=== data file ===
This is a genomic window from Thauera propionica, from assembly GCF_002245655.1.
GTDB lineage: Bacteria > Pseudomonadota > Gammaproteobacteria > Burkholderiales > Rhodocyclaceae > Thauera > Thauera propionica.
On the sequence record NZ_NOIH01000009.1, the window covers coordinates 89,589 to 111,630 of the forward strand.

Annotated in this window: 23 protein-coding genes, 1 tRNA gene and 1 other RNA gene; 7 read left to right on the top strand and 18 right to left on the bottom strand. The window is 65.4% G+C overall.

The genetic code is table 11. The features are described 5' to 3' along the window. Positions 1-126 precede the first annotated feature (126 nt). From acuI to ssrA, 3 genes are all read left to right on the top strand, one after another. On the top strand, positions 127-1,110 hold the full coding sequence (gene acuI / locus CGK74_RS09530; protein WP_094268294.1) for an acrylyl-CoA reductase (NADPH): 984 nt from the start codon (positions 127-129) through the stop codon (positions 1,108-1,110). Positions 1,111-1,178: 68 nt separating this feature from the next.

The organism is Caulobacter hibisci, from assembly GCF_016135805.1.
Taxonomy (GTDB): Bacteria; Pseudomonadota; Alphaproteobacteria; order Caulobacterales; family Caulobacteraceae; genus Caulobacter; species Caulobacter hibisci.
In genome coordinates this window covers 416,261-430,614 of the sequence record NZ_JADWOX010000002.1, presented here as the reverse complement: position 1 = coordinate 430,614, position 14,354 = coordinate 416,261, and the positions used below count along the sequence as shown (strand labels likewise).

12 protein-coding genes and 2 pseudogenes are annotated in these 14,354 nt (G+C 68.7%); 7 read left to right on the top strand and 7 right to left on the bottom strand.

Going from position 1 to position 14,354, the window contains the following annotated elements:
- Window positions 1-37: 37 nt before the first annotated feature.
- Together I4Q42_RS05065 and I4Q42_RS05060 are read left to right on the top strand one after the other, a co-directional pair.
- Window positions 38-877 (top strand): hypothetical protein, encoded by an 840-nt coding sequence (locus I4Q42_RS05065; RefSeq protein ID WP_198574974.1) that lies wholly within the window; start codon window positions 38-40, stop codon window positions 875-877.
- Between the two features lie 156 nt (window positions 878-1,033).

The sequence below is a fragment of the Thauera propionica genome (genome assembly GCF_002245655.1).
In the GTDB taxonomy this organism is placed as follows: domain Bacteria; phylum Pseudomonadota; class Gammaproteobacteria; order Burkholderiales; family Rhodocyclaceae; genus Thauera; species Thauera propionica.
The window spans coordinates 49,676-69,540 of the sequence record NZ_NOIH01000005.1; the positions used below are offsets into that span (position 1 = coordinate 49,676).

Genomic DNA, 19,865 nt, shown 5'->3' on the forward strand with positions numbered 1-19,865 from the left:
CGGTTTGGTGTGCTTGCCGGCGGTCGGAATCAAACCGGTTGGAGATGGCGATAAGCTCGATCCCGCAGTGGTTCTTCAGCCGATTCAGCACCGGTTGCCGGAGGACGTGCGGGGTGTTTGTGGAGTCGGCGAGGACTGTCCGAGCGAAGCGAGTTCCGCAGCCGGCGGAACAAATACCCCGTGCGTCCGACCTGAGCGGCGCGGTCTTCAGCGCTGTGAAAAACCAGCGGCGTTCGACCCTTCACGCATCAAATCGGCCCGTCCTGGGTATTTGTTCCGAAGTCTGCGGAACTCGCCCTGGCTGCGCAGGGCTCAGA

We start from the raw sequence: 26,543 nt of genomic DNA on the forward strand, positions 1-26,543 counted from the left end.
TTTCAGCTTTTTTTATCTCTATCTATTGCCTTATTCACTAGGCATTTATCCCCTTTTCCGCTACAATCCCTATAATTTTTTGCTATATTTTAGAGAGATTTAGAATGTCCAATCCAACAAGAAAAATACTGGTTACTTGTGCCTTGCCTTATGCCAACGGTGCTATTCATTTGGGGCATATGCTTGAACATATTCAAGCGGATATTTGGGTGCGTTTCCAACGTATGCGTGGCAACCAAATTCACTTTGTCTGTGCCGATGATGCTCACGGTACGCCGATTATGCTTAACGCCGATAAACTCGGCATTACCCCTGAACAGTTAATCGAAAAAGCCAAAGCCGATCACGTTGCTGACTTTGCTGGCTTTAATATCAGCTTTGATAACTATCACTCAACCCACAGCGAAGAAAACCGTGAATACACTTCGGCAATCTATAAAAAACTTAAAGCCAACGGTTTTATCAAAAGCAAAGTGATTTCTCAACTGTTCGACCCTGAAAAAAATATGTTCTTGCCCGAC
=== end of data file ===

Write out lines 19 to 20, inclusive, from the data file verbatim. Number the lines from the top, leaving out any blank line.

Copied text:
CGGTTTGGTGTGCTTGCCGGCGGTCGGAATCAAACCGGTTGGAGATGGCGATAAGCTCGATCCCGCAGTGGTTCTTCAGCCGATTCAGCACCGGTTGCCGGAGGACGTGCGGGGTGTTTGTGGAGTCGGCGAGGACTGTCCGAGCGAAGCGAGTTCCGCAGCCGGCGGAACAAATACCCCGTGCGTCCGACCTGAGCGGCGCGGTCTTCAGCGCTGTGAAAAACCAGCGGCGTTCGACCCTTCACGCATCAAATCGGCCCGTCCTGGGTATTTGTTCCGAAGTCTGCGGAACTCGCCCTGGCTGCGCAGGGCTCAGA

We start from the raw sequence: 26,543 nt of genomic DNA on the forward strand, positions 1-26,543 counted from the left end.